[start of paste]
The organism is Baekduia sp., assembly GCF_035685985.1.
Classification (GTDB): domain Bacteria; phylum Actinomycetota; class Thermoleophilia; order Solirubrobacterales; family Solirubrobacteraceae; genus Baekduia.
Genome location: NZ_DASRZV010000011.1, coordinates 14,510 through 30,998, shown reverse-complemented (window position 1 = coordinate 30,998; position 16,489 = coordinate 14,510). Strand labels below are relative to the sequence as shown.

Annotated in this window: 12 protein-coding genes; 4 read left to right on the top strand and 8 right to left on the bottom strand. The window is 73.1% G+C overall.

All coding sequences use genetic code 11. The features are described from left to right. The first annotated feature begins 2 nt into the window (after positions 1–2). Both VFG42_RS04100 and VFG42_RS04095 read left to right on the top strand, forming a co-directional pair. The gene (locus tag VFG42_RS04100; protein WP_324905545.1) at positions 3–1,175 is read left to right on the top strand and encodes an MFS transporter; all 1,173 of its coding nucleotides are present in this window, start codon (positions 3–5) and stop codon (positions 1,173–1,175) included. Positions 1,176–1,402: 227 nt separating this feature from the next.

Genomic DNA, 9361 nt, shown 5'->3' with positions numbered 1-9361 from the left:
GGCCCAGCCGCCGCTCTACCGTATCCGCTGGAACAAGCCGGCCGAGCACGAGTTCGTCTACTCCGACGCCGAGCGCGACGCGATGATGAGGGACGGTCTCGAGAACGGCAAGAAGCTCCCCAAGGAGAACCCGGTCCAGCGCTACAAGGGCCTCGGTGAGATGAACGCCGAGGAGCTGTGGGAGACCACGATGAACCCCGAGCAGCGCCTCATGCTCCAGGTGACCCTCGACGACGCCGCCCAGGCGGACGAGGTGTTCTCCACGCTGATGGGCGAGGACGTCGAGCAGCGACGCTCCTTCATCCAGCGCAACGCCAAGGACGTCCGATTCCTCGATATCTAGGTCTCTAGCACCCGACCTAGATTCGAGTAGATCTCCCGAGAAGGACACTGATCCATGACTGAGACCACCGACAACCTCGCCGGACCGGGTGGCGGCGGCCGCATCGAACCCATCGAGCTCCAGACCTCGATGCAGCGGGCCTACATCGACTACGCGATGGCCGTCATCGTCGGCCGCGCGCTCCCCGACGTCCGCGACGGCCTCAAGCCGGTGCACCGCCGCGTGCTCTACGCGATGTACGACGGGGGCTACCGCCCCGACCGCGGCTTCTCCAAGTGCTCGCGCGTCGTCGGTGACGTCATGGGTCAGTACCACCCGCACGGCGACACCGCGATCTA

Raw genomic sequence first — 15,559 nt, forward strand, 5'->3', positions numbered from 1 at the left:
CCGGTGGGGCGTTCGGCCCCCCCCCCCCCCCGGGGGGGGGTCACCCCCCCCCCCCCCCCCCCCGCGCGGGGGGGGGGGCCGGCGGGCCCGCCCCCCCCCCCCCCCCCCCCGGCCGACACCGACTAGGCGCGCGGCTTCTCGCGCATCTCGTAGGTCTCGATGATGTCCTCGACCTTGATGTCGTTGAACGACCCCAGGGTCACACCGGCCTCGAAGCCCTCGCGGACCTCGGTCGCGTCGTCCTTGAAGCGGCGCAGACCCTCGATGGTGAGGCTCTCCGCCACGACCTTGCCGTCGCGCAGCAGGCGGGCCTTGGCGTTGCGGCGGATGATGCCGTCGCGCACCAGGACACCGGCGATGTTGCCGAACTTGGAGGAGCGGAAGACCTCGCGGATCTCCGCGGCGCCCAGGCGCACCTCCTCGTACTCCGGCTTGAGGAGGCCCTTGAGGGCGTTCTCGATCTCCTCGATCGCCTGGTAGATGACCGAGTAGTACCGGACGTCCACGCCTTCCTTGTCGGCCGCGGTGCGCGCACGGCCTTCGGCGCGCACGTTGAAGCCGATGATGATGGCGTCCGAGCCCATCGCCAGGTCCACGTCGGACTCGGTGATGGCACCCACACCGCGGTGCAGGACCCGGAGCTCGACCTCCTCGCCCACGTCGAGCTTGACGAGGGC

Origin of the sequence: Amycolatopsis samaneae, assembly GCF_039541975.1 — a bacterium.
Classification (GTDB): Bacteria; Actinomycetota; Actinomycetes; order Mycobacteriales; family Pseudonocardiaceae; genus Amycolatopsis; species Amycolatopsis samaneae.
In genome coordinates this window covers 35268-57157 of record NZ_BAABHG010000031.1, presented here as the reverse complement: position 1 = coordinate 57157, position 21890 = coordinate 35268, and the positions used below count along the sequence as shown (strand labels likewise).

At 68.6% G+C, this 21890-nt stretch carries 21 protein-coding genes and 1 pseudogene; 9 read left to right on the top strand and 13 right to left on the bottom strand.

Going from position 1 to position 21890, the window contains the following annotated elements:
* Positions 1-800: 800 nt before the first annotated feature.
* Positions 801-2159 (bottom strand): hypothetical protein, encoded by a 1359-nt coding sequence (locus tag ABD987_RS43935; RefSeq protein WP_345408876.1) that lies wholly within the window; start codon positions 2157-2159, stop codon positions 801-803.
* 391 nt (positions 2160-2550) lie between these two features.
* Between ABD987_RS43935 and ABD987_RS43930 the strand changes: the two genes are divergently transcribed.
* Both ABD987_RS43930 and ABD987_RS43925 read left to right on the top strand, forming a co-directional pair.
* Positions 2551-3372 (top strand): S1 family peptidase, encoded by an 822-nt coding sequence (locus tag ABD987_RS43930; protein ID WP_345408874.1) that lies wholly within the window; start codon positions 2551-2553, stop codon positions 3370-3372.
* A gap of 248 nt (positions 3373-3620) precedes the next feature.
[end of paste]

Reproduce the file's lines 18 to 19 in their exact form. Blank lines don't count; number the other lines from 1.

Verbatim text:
* Between ABD987_RS43935 and ABD987_RS43930 the strand changes: the two genes are divergently transcribed.
* Both ABD987_RS43930 and ABD987_RS43925 read left to right on the top strand, forming a co-directional pair.